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I recently had a chat with a retired biologist and disclosed that I was glad I hadn't gone into ecology as a field of study because I could not fathom spending the last 40 years screaming about the need for working with life, protecting biodiversity and approaching our choices as humans with humility against the backdrop of destruction, denial and simplification that has been so evident in how we've chosen to focus our energy. How could I have not become bitter and, perhaps even suicidal? But, of course, the answer is love. To have spent the last 40 years connected to, studying and feeling a part of the wonderful web of complexity and growth that is nature would have meant, yes much heartbreak but also to have known at a deeper level feelings of joy, acceptance and communion. I've spent the last 3 years being part of community efforts to turn the city where I live into a city in a forest. I've come to learn so much about the wonders of the natural world and have felt feelings of connection with so many beings. I do often feel bitter and angry but I don't feel hopeless. I've come to realize, as you point out, our world is biased towards life which is to say all that is, is biased towards love.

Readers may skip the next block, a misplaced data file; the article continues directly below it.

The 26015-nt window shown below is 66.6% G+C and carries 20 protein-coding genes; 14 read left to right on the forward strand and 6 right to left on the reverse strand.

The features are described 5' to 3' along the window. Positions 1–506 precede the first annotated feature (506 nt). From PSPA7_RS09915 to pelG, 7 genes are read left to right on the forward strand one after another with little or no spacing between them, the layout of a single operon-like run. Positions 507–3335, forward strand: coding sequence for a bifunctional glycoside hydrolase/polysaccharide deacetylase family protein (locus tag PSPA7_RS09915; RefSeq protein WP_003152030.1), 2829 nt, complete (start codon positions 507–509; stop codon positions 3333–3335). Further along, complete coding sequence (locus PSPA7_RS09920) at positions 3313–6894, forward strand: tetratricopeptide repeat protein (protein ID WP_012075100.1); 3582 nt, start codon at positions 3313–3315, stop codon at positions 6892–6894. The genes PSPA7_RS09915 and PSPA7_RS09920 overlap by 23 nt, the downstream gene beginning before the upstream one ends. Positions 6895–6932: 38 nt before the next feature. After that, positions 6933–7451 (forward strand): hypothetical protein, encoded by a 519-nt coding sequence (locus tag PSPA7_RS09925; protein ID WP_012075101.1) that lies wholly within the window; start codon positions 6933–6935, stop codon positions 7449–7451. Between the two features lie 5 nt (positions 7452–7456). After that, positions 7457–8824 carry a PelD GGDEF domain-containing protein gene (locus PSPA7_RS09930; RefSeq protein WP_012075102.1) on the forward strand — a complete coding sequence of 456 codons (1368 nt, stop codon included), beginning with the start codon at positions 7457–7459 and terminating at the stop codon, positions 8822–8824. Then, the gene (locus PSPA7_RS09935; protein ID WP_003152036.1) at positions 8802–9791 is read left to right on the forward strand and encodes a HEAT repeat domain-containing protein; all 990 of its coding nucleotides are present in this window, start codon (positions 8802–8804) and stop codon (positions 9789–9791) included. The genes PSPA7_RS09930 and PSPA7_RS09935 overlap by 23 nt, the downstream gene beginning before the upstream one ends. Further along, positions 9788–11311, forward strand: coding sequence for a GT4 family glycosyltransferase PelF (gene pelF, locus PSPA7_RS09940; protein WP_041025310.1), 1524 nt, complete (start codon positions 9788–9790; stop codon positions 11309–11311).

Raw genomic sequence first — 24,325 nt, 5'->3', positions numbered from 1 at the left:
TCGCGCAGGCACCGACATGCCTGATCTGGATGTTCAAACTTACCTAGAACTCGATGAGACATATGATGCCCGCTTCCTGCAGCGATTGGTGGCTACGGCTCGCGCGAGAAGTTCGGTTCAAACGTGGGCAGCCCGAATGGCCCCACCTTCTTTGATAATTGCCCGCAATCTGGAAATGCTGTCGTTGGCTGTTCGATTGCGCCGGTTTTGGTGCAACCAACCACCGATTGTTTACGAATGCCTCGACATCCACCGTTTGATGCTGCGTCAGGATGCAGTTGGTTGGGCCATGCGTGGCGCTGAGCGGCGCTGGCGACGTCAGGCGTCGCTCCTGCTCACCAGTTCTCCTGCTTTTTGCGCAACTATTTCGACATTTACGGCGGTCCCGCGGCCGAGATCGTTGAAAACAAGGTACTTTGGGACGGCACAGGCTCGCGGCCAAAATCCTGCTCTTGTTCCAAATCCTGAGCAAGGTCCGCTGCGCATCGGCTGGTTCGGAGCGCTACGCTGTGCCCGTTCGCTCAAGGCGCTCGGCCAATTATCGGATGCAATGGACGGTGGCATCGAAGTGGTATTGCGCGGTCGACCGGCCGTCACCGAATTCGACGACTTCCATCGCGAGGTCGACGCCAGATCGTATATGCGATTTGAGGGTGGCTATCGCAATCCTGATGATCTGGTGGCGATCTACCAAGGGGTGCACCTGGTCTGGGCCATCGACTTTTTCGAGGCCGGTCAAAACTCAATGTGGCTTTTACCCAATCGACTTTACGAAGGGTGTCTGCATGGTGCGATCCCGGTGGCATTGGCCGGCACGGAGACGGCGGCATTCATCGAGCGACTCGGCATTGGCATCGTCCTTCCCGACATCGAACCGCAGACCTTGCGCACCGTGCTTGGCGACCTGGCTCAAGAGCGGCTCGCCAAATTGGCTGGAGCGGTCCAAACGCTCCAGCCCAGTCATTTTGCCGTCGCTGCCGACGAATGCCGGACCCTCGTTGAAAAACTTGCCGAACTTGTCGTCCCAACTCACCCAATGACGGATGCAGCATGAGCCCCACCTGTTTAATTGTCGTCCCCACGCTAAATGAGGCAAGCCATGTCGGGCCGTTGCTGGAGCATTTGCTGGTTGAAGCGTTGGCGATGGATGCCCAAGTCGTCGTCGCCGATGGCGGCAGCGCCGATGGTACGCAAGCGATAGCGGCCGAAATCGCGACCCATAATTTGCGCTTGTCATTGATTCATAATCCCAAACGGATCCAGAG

Thank you!

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Thank you for your beautiful comment, Josh. Yes, I think that is what I was hearing from these scientists, a certain surrender. After careers putting the pieces together and trying to convince a restless, consumptive world of the dangers, there is left the miracle of life and being swallowed by it. Maybe we can't save life, but life can save us, if we would let it.

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May 12Liked by Rob Lewis

I like "Real hope is in the land." And that with new knowledge and care we can become part of the land again.

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Let's hope.

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Thank you Rob for walking all of us through it step by step, forward and backward, and forward again.

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Exciting read!

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